All aboard for education. Professor Isabel Hofmeyr in discussionwith a commuter on a train to Soweto.Sermon on a Train encourages dialoguebetween the lecturer and the audience.(Images: Sermon on the Train)MEDIA CONTACTS• Molemo MoiloaSermon on the Train+27 84 892 0610RELATED ARTICLES• SA university puts lectures online• South African academics shine• University honour for Tutu• Education in South AfricaNosimilo NdlovuSowetan commuters are being given a taste of university education, with top South African academics giving free lectures on trains as part of the Sermon on the Train art project.The initiative takes up the old South African tradition of public preaching on trains in a different way, and aims to challenge the concept the “public lecture”.Final-year fine arts students Molemo Moiloa and Nare Mokgotho from the University of the Witwatersrand (Wits) in central Johannesburg started the project in early 2009 with academics from the university. The idea was that, while universities do occasionally give lectures open to the general public, these are not public enough.“Ordinary members of the public do not form part of the group of individuals that attend university public lectures,” said Mokgotho. “Hence, the sermon seeks to bring an exchange between the creative community and greater society.”Moiloa said Sermon on the Train began as a once-off art project for their degree. “Since then the project has taken on a life of its own,” she said. “Though we are still graded on the project, it has a greater public significance that has become separate to our degrees.”The sermons take place in the late afternoon, targeting workers returning home from work. They begin at Park Station in the city centre, where commuters board the train, and end in Soweto in the southwest of Johannesburg. Audiences are encouraged to ask questions and discuss issues with the lecturer, creating the opportunity for dialogue and the exchange of knowledge.The project kicked off in March, with the first lecture was given by Professor Anitra Nettleton, head of History of Art at Wits. On a train trip to Dube in Soweto, she spoke on the topic “Meditations on the African Avant Garde”.“The sermons serve as a critique of public access to information and the isolation and elitism often endemic in tertiary institution – particularly in relation to ordinary members of the public,” said Moiloa.All on boardThe first sermon was well received by the audience, to the relief of the organisers and lecturer. Soon other academics approached Moiloa and Nare Mokgotho, offering to do sermons.The second sermon was delivered by Wits architecture lecturer Professor Kirsten Doermann on a train to Orlando Station in Soweto in August. She read from a lecture by the radical avant-garde Greek architect Elia Zenghelis, dealing with democracy, urbanisation, globalisation and the role of the architect.Despite the seemingly daunting topic, the sermon set off critical discussion between the students, lecturers and commuters, confirming Moiloa and Mokgotho’s view that the initiative would encourage dialogue.In October award-winning writer and academic Professor Isabel Hofmeyr from the Wits School of Literature and Language Studies presented the third sermon, called “Revelations”, on the train to Phomolong, Soweto.Discussing African and Indian literature, Hofmeyr spoke of the birth of a new world power order, with the Indian Ocean as the central point of orientation. She handed out printed copies of the sermon to all commuters, which many read from top to bottom.Bridging social gapsMokgotho said their art had been about “re-observation and the defamiliarisation” of the everyday – questioning the way people saw the world and finding the aesthetic in the simple.More than this, according to the students, Sermon on the Train aims to raise questions about access, social divisions and the stereotypes that get entrenched by keeping people separate. The work also chips away at the hierarchy that separates students from lectures by encouraging lecturer-student collaborations.The university continues to provide resources to allow the project to grow further. “We have received major support,” Moiloa. “The university has sponsored the last two sermons because they feel it makes strides in some of the objectives of the university itself. This has resulted in a workshop and tutorial information packs we give out on the trains.”Some have argued that having a public lecture in a public space is imposing on that public. But Moiloa and Mokgotho believe it is no different to other performances such as public preaching, and are set to continue their journey.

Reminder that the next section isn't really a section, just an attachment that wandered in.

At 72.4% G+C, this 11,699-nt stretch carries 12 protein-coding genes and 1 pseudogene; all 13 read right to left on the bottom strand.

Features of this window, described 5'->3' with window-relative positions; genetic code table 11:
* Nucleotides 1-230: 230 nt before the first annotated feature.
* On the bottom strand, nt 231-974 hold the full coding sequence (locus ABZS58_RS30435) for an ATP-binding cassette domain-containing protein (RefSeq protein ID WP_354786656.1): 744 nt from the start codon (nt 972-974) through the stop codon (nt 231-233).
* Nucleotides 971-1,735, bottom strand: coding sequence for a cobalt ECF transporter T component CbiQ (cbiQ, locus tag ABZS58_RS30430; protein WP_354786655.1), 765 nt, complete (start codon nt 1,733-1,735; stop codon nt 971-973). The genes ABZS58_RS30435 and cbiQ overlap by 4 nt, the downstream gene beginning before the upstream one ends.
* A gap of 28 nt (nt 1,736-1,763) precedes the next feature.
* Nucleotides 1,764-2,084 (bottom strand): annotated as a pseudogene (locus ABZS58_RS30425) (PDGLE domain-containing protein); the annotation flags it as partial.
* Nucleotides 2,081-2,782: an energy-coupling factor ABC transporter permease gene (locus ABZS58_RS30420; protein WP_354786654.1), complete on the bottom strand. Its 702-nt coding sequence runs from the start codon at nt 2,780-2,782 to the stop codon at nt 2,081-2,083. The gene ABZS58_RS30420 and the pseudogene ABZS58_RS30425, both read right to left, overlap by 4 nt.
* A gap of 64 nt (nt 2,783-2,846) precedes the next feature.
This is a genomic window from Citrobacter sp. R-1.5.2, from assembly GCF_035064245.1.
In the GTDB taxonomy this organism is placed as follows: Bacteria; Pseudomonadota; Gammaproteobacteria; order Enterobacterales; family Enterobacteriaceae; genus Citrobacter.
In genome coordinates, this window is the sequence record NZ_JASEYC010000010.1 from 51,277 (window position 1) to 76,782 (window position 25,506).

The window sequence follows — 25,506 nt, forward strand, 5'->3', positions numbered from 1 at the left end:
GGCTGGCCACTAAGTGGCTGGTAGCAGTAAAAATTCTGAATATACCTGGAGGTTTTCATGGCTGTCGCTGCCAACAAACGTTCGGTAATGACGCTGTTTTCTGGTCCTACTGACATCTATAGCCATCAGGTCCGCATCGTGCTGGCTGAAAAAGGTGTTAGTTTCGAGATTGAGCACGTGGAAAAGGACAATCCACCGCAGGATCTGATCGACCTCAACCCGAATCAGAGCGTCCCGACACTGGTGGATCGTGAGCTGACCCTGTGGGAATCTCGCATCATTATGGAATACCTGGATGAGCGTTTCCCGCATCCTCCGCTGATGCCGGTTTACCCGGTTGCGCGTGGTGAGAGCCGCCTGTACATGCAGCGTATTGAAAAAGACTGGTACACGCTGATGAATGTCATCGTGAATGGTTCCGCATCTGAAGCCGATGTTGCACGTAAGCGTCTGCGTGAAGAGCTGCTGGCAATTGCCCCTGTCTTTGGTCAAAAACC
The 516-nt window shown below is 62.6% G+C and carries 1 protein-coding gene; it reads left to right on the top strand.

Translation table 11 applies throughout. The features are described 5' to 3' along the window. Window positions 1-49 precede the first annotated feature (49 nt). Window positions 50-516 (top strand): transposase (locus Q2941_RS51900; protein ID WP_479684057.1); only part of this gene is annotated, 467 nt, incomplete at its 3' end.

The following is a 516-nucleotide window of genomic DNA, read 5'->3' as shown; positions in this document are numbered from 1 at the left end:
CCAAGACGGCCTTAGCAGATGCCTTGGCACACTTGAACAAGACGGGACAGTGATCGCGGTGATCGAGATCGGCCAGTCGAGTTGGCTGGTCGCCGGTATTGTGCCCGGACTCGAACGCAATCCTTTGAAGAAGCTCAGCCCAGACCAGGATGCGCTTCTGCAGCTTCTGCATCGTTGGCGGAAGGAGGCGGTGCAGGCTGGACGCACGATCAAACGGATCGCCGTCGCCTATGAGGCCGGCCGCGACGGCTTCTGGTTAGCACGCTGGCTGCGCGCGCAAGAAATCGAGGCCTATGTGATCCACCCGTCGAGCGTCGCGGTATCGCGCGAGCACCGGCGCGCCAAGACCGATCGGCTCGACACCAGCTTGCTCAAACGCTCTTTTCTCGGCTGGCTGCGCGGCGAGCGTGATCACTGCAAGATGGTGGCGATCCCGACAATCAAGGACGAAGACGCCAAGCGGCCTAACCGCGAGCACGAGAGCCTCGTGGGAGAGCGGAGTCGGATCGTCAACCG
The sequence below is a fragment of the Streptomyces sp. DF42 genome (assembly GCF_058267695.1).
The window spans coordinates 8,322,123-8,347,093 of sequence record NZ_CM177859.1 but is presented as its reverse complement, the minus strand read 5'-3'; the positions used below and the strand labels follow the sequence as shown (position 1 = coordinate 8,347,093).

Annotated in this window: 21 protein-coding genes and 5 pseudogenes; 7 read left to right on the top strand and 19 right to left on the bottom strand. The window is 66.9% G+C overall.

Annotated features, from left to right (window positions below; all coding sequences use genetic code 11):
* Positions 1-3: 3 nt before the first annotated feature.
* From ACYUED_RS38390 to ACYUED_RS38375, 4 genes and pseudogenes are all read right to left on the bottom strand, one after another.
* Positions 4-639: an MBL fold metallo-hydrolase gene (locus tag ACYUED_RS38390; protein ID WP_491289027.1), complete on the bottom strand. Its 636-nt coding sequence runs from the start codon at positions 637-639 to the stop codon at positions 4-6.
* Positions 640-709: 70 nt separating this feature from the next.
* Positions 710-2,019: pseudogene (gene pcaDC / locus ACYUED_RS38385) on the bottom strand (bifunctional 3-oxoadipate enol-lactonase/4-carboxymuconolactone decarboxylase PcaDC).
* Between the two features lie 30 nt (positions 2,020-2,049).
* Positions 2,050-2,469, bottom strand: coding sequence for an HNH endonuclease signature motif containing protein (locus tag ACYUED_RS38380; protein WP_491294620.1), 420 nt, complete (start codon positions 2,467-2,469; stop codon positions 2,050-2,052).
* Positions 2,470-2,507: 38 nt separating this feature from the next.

16 October 2015Vuma Glenton Mashinini has been appointed the chairperson of the Independent Electoral Commission (IEC) of South Africa.The position has been vacant since the resignation of Pansy Tlakula in 2014, filled by Terry Tselane in an acting capacity in the interim. The Presidency made the announcement of Mashinini’s appointment on 14 October.Public Protector Thuli Madonsela found Tlakula “guilty of gross maladministration” for the lease agreement of the IEC’s headquarters in Centurion.Mashinini was appointed as a commissioner of the IEC in April.He has previously served as a special projects adviser to President Jacob Zuma, as well as deputy chief electoral officer of the IEC from 1998 to 2001. In the latter post he was responsible for the establishment and administration of the national head office, all nine provincial electoral offices and approximately 350 municipal electoral offices.About MashininiMashinini was born on 22 January 1961 in Joburg. His family emigrated to Australia in 1980, where he studied business and commerce at Curtin University.Mashinini’s political life includes the position of race relations officer at the Curtin University Students Union, according to the SABC. “His work saw him joining the African National Congress (ANC) in Western Australia, where he co-ordinated anti-apartheid campaigns. He also worked for the Campaign Against Racial Exploitation, an Australian anti-apartheid movement.”Zuma wished Mashinini all the best in his new responsibility.The IECThe IEC is a permanent body established by the Constitution to promote and safeguard democracy in South Africa. It is a publicly funded body and while it is accountable to Parliament, it is independent of government.It was established in 1993, has five full-time commissioners, appointed by the president, whose brief is to deliver regular, free and fair elections at all levels of government – national, provincial and local.In terms of the Electoral Commission Act of 1996, the IEC has to compile and maintain the voters’ roll and it is responsible for counting, verifying and declaring the results of an election, which must be done within seven days of the close of the election.The IEC is also responsible for:Compiling and maintaining a register of parties;Undertaking and promoting research into electoral matters;Developing and promoting the development of electoral expertise and technology in all spheres of government;Continuously reviewing electoral laws and proposed electoral laws, and making recommendations; and,Promoting voter education.SouthAfrica.info reporter